Unfortunately, that chain of events occurs far too often. It is a story told many times, about how somebody vulnerable is lured in by those wishing to spread their hatred. It is hosted by major social media platforms. Hon. Members may remember the case of John, a teenager radicalised online and subsequently sentenced. His story was covered by The Guardian last year. John was feeling a sense of hopelessness, which left him susceptible to the messaging of the far right. Aged 15, he felt “written off”: he was in the bottom set at school, with zero exam expectations, and feeling that his life opportunities would be dismal. The far right, however, promised him a future. John became increasingly radicalised by an online barrage of far-right disinformation. He said:

“I was relying on the far right for a job. They were saying that when they got power they would be giving jobs to people like me”.

John now says:

“Now I know the posts were all fake, but the 15-year-old me didn’t bother to fact-check.”

For some people in the room, that might seem like a totally different world. Thankfully, for most of us, it is. However, if Members take the time to see some of that stuff online, it is extremely disturbing and alarming. It is a world that we do not understand, but we have to be aware that it exists. The truth, as we can see, is that such groups use popular online platforms to lure in young people and give them a sense of community. One white nationalist group actively targets younger recruits and recently started Call of Duty warcraft gaming tournaments for its supporters. Let us be clear: John was 15, but he could easily have been 18, 19 or indeed significantly older.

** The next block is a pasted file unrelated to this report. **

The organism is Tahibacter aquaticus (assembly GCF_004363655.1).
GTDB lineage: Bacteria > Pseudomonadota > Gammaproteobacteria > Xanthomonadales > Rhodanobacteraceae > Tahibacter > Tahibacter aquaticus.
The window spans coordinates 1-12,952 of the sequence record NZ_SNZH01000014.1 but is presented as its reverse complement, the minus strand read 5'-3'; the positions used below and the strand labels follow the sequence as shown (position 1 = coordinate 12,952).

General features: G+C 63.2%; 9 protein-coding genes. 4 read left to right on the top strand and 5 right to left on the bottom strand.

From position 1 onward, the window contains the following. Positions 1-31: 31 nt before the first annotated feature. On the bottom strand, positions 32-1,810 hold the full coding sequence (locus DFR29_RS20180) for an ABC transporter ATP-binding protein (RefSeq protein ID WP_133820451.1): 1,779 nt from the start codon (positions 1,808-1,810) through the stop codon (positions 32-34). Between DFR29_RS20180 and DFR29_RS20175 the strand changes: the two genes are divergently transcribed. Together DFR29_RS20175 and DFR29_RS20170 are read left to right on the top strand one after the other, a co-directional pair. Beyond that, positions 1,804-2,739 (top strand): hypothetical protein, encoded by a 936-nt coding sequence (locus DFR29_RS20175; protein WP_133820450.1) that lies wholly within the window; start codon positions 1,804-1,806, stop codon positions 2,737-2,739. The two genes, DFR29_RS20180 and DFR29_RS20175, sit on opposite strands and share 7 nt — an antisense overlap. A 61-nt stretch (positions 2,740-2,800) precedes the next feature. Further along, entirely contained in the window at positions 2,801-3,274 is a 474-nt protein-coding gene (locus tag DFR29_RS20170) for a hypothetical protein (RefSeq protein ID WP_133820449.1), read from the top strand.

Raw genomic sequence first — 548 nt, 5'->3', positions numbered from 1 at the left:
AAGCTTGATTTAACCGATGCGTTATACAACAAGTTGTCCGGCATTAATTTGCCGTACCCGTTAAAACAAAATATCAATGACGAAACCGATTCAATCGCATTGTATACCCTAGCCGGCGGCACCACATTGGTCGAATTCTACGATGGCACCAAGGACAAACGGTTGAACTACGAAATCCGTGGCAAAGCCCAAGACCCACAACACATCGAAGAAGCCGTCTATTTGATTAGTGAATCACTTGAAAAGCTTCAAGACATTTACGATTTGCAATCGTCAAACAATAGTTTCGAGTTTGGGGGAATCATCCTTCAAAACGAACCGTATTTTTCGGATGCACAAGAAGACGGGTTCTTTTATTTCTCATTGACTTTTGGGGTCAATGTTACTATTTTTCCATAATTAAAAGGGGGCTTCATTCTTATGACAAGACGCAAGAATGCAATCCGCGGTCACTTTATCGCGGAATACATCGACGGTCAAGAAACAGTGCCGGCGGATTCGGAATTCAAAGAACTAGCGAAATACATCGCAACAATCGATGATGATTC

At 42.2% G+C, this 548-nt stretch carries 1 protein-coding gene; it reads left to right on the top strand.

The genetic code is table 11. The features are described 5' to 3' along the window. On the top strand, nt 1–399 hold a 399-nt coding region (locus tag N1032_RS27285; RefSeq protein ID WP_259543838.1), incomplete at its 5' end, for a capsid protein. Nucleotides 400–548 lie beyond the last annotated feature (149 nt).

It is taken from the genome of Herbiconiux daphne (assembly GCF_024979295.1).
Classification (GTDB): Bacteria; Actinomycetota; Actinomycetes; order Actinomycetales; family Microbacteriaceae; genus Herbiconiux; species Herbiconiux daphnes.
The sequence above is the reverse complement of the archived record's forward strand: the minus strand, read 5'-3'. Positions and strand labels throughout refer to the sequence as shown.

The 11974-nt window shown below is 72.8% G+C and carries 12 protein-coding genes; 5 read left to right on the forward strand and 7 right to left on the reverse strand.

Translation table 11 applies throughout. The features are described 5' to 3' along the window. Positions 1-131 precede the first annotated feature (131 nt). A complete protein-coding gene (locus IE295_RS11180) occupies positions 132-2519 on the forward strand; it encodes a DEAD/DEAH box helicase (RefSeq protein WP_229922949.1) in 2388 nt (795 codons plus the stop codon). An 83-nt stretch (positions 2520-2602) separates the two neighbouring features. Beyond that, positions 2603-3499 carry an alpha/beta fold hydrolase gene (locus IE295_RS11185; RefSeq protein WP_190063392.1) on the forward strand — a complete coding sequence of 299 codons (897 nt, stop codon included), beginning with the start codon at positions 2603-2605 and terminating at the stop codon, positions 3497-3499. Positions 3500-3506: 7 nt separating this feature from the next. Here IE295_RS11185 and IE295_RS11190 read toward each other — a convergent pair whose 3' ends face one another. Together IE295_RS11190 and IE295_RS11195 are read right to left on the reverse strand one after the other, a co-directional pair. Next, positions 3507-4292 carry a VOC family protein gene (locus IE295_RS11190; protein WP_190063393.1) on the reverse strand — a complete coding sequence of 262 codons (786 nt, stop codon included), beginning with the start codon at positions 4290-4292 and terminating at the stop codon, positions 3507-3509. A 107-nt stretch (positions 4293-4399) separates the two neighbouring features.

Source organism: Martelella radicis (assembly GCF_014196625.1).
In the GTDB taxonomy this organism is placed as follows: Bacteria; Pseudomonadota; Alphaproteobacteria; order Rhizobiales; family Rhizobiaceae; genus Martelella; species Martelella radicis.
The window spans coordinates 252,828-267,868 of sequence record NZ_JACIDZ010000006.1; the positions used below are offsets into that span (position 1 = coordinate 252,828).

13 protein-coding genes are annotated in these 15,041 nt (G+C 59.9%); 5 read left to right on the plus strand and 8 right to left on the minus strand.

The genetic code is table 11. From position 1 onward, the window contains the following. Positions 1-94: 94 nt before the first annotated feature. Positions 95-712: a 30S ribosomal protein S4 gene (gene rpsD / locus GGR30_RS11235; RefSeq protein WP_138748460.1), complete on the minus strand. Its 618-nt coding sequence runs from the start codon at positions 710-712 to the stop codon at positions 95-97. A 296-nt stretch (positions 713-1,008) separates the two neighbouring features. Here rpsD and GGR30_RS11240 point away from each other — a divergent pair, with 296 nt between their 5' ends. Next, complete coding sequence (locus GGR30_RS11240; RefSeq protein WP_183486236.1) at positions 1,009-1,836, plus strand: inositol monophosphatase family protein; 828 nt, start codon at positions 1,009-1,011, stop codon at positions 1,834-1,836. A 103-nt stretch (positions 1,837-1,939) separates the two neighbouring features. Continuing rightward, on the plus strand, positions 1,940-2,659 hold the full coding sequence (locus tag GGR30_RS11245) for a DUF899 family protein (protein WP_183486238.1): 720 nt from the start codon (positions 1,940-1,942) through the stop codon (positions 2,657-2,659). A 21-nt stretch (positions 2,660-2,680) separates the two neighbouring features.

John was radicalised by the far right, but we know that similar methods are used by Islamist extremists. A 2020 report from New York University’s Centre for Global Affairs stated:

“The age of social media has allowed ISIS to connect with a large-scale global audience that it would not be able to reach without it...Through strategic targeting, ISIS selects those who are most vulnerable and susceptible to radicalization”.

That includes those who are

“searching for meaning or purpose in their life, feeling anger and…alienated from society”.

The ages that are most vulnerable are 15 to 25.

Social media platforms allow ISIS to present its propaganda as mainstream news at little to no cost. Preventing that harm and breaking those chains of radicalisation is, however, possible, and the Bill could go much further to put the responsibility not on the user, but on the platforms. I believe that those platforms need unique regulation, because social media interaction is fundamentally different from real-life social interaction.

Social media presents content to us as if it is the only voice and viewpoint. On social media, people are far more likely to say things that they never would in person. On social media, those views spread like wildfire in a way that they would not in real life. On social media, algorithms find such content and pump it towards us, in a way that can become overwhelming and that can provide validity and reassurance where doubt might otherwise set in.